The spaces, designed by Mona El Mousfi, epitomise what the Sharjah Biennial is all about. They are large, impressive and magnificently understated; in fact, unless you knew they were there, you could walk right past and not notice them. They meld fluidly with their surroundings but at the same time they are very contemporary, with clean-lined whitewashed walls giving way to air-conditioned and light-bathed spaces.
"For us, the biennial is not about tourism, making money or being flamboyant," says Sheikha Hoor. "It is about supporting the seriousness of the art."
And what better philosophy to couch Hasegawa's strong and poignant statement? "Global art history was written by western minds and now we all see through their eyes," concludes the petite Japanese as she trots around various sites, putting finishing touches on her 24-month long creation. "My statement is that much deeper and richer culture comes from the rest of the world and it is time to change the map. Here in the Middle East is the perfect place to do it from, because it is in the middle of everything and that is my point."
Sharjah Biennial 11 runs from March 13 until May 13. For more information, visit www.sharjahart.org
Sharjah Biennial is the biggest non-commercial art event in the UAE.
Founded in 1993, it takes place in the spring of every odd-numbered year.
More than 100 artists are exhibiting their work or performing in the two-month-long event.
The opening of SB11 will mark the inauguration of Sharjah Art Foundation's five new art spaces in the heritage area of the town.
Within the first week, The March Meetings will take place. This is an annual conference where art professionals gather to share ideas and expertise and form partnerships for future projects.
Rapidly becoming one of the most respected contemporary artists of the region, Mater explores the narratives and aesthetics of Islamic culture in an era of globalisation, consumerism and flux. He is a Saudi national, a trained medical doctor and a co-founder of the Edge of Arabia arts initiative. His Desert of Pharan series is an ongoing project that documents the rapid development of Islam’s holiest city, and takes its title from the ancient name of the region surrounding Mecca.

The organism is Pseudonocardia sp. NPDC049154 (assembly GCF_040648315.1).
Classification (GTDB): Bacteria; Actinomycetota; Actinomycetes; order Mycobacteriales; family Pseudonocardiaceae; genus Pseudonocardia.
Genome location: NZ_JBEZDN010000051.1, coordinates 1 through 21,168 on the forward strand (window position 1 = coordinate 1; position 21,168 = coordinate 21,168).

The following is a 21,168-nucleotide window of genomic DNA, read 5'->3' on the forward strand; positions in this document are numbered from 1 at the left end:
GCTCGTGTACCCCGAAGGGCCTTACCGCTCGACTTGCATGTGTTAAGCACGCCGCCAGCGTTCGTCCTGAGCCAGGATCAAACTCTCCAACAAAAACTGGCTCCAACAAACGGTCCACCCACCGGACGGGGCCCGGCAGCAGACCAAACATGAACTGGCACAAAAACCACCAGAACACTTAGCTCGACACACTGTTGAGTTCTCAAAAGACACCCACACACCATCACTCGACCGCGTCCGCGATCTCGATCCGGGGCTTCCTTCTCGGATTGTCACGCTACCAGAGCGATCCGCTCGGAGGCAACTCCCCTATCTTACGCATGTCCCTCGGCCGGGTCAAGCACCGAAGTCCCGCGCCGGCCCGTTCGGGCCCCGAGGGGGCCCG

Mohamed Ali Fadlabi
Fadlabi is a Sudanese national who has lived in Norway for the past decade – and both cultures play into his work through irony and postcolonial theoretical discourse. In The Prediction Machine, a painting commissioned by the Sharjah Art Foundation, Fadlabi references Ethiopian church paintings, African barber salon art, Sun Ra’s afrofuturism and music.
Kazuyo Sejima + Ryue Nishizawa / SANAA
In 2010, Sejima was the first woman to curate the Venice Architecture Biennale and her architectural firm SANAA, which she cofounded with Nishizawa, won the Pritzker Prize that same year. The firm relies heavily on glass to open its spaces up to the world. The Sharjah Art Foundation commissioned a temporary pavilion in the emirate’s Calligraphy Square, consisting of transparent bubbles.
Through mixed media, Joreige explores Beirut, the Lebanese wars and their aftermath. The co-founder and co-director of the Beirut Art Center, a non-profit space, Joreige presents Under-Writing Beirut – Mathaf that focuses on the artist’s neighbourhood and the area home to the National Museum of Beirut, which was destroyed during the wars.
As the vice president of the Emirates Fine Arts Society, he is known for experimenting with and synthesising materials, whether physical objects or ideas. His work The Story Converter is an interactive project where visitors are invited to write something on cards they are unable to see.
On his first trip to Sharjah he said it reminded him of Okinawa in southern Japan. In a commissioned project, he invites the Biennial audience onto an abra, to meet workers from the Indian subcontinent and to purchase salt and pepper ice cream, which he says is a contemporary proverb and a metaphor for experience.